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- The Point of View - 1/18 -
The Author's Press Series of the Works of Elinor Glyn
THE POINT OF VIEW
The restaurant of the Grand Hotel in Rome was filling up. People were dining rather late--it was the end of May and the entertainments were lessening, so they could dawdle over their repasts and smoke their cigarettes in peace.
Stella Rawson came in with her uncle and aunt, Canon and the Honorable Mrs. Ebley, and they took their seats in a secluded corner. They looked a little out of place--and felt it--amid this more or less gay company. But the drains of the Grand Hotel were known to be beyond question, and, coming to Rome so late in the season, the Reverend Canon Ebley felt it was wiser to risk the contamination of the over-worldly-minded than a possible attack of typhoid fever. The belief in a divine protection did not give him or his lady wife that serenity it might have done, and they traveled fearfully, taking with them their own jaeger sheets among other precautions.
They realized they must put up with the restaurant for meals, but at least the women folk should not pander to the customs of the place and wear evening dress. Their subdued black gowns were fastened to the throat. Stella Rawson felt absolutely excited--she was twenty-one years old, but this was the first time she had ever dined in a fashionable restaurant, and it almost seemed like something deliciously wrong.
Life in the Cathedral Close where they lived in England was not highly exhilarating, and when its duties were over it contained only mild gossip and endless tea-parties and garden-parties by way of recreation.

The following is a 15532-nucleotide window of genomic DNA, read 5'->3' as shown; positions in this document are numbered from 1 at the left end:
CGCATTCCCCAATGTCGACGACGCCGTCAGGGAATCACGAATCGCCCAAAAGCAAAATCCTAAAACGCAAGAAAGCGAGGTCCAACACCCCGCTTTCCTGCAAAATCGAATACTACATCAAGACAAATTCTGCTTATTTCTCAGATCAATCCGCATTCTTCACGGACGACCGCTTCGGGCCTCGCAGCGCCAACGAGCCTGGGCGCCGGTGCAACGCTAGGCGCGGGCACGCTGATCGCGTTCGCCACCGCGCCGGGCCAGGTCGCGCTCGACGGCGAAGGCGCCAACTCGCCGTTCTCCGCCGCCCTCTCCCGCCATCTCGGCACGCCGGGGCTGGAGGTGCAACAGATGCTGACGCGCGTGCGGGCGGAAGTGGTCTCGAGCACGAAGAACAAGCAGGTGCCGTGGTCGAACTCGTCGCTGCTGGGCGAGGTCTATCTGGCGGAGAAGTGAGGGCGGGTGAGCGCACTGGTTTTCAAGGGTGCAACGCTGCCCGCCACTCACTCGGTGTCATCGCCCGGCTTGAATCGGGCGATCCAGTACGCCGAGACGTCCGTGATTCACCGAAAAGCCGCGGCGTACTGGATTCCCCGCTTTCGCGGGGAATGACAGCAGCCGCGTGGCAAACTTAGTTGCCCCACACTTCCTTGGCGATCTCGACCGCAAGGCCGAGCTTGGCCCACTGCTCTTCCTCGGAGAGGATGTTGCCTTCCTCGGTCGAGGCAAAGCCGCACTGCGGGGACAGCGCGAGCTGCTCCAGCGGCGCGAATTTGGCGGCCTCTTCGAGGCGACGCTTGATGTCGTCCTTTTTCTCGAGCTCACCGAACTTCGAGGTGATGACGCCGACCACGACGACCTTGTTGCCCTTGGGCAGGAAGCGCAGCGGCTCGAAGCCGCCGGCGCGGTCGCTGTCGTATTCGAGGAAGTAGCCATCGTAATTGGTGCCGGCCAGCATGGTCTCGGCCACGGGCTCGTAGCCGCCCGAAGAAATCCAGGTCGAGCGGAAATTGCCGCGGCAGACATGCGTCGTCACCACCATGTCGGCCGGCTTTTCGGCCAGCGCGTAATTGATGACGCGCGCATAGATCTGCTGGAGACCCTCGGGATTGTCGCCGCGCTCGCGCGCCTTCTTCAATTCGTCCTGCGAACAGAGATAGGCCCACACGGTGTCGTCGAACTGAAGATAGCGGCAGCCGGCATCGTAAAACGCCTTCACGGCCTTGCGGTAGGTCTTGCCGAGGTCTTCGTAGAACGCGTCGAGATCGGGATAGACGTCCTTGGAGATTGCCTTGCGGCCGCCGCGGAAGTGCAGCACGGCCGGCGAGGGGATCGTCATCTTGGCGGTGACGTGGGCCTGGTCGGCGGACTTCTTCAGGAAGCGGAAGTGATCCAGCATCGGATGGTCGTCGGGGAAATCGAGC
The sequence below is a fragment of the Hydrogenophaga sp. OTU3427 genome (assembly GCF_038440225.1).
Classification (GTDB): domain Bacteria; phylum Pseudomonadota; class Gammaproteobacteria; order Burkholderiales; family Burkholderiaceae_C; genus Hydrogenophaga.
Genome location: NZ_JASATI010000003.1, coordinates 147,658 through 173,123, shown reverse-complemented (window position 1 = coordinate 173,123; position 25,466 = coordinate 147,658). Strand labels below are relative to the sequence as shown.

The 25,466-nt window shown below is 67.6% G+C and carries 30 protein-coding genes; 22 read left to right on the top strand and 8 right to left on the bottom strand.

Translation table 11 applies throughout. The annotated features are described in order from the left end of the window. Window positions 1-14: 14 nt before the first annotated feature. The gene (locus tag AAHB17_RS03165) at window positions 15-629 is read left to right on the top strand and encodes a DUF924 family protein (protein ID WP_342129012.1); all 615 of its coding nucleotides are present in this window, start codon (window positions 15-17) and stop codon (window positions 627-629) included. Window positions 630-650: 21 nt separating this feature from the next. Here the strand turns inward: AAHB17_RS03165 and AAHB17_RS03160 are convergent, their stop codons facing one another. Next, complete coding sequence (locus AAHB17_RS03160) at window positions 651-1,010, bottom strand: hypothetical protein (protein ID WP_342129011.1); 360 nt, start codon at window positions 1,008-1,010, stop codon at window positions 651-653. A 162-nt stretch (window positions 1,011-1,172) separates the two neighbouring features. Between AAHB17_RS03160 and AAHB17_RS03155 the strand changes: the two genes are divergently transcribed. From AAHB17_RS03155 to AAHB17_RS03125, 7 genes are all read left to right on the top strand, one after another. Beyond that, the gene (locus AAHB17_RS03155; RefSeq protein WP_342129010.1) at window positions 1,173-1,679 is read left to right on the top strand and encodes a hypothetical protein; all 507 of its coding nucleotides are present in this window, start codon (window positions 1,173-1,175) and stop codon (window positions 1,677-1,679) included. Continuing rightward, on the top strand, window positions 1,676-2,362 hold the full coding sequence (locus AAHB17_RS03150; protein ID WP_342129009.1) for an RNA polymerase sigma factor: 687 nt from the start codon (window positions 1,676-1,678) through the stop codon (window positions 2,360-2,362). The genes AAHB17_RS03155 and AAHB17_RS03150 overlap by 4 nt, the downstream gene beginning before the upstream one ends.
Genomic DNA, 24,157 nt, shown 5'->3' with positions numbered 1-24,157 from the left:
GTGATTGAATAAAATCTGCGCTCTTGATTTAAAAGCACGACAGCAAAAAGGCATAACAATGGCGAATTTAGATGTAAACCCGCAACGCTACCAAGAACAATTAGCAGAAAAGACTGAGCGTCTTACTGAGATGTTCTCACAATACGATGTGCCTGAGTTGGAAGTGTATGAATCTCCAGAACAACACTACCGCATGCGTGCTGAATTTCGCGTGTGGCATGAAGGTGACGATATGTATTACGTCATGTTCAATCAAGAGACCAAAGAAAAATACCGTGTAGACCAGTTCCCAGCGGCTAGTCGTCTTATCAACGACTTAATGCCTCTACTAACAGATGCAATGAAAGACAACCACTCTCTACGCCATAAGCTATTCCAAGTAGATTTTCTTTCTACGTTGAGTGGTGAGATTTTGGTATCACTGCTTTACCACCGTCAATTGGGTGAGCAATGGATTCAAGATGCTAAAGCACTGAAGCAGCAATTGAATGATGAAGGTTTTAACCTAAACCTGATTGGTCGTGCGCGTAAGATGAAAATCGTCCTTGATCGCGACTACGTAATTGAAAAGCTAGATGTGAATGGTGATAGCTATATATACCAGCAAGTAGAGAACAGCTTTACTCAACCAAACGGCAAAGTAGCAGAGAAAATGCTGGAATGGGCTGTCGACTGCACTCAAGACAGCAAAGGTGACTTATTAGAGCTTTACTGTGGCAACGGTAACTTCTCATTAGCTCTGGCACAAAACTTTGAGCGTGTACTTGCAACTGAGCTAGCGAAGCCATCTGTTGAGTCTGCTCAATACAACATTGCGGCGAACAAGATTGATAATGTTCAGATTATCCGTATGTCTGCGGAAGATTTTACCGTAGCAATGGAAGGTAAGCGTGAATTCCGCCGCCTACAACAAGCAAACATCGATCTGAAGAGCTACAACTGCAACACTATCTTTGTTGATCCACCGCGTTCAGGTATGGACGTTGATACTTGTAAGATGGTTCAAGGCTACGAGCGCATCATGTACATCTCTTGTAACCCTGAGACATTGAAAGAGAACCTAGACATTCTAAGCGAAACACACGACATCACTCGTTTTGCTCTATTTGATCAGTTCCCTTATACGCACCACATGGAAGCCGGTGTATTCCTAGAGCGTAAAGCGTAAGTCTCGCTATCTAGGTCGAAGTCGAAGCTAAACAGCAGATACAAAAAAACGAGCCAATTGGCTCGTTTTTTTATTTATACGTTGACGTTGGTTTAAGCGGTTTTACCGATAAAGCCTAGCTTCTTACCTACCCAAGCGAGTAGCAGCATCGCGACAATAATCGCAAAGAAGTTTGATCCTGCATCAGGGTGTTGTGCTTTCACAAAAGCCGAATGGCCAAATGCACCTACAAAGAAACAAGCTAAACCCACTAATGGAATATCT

Canon and the Honorable Mrs. Ebley were fairly rich people. The Uncle Erasmus' call to the church had been answered from inclination--not necessity. His heart was in his work. He was a good man and did his duty according to the width of the lights in which he had been brought up.
Mrs. Ebley did more than her duty--and had often too much momentum, which now and then upset other people's apple carts.
She had, in fact, been the moving spirit in the bringing about of her niece Stella's engagement to the Bishop's junior chaplain, a young gentleman of aesthetic aspirations and eight hundred a year of his own.
Stella herself had never been enthusiastic about the affair. As a man, Eustace Medlicott said absolutely nothing at all to her-- though to be sure she was quite unaware that he was inadequate in this respect. No man had meant anything different up to this period of her life. She had seen so few of them she was no judge.
Eustace Medlicott had higher collars than the other curates, and intoned in a wonderfully melodious voice in the cathedral. And quite a number of the young ladies of Exminster, including the Bishop's second daughter, had been setting their caps at him from the moment of his arrival, so that when, by the maneuvers of Aunt Caroline Ebley, Stella found him proposing to her, she somehow allowed herself to murmur some sort of consent.